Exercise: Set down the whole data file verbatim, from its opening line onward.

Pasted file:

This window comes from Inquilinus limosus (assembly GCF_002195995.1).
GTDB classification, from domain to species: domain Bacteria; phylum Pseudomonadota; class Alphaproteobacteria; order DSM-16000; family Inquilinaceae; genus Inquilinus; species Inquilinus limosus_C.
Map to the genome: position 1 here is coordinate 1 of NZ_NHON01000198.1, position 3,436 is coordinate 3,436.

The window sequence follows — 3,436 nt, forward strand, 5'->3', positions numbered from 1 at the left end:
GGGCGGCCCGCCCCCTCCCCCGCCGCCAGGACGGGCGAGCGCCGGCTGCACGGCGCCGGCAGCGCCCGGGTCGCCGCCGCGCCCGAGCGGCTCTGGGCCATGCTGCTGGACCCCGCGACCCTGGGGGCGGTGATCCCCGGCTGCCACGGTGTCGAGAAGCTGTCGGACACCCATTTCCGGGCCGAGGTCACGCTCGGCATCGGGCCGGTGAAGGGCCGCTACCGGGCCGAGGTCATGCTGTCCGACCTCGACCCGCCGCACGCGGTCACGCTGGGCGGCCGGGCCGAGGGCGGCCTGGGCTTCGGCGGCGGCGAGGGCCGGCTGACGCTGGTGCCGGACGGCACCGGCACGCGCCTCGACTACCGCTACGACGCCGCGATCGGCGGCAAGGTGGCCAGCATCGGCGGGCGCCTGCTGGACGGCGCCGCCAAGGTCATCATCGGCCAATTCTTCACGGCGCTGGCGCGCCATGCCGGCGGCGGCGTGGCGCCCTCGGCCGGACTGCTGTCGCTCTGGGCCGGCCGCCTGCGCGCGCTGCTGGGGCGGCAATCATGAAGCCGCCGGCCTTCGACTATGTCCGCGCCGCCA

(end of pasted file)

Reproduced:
This window comes from Inquilinus limosus (assembly GCF_002195995.1).
GTDB classification, from domain to species: domain Bacteria; phylum Pseudomonadota; class Alphaproteobacteria; order DSM-16000; family Inquilinaceae; genus Inquilinus; species Inquilinus limosus_C.
Map to the genome: position 1 here is coordinate 1 of NZ_NHON01000198.1, position 3,436 is coordinate 3,436.

The window sequence follows — 3,436 nt, forward strand, 5'->3', positions numbered from 1 at the left end:
GGGCGGCCCGCCCCCTCCCCCGCCGCCAGGACGGGCGAGCGCCGGCTGCACGGCGCCGGCAGCGCCCGGGTCGCCGCCGCGCCCGAGCGGCTCTGGGCCATGCTGCTGGACCCCGCGACCCTGGGGGCGGTGATCCCCGGCTGCCACGGTGTCGAGAAGCTGTCGGACACCCATTTCCGGGCCGAGGTCACGCTCGGCATCGGGCCGGTGAAGGGCCGCTACCGGGCCGAGGTCATGCTGTCCGACCTCGACCCGCCGCACGCGGTCACGCTGGGCGGCCGGGCCGAGGGCGGCCTGGGCTTCGGCGGCGGCGAGGGCCGGCTGACGCTGGTGCCGGACGGCACCGGCACGCGCCTCGACTACCGCTACGACGCCGCGATCGGCGGCAAGGTGGCCAGCATCGGCGGGCGCCTGCTGGACGGCGCCGCCAAGGTCATCATCGGCCAATTCTTCACGGCGCTGGCGCGCCATGCCGGCGGCGGCGTGGCGCCCTCGGCCGGACTGCTGTCGCTCTGGGCCGGCCGCCTGCGCGCGCTGCTGGGGCGGCAATCATGAAGCCGCCGGCCTTCGACTATGTCCGCGCCGCCA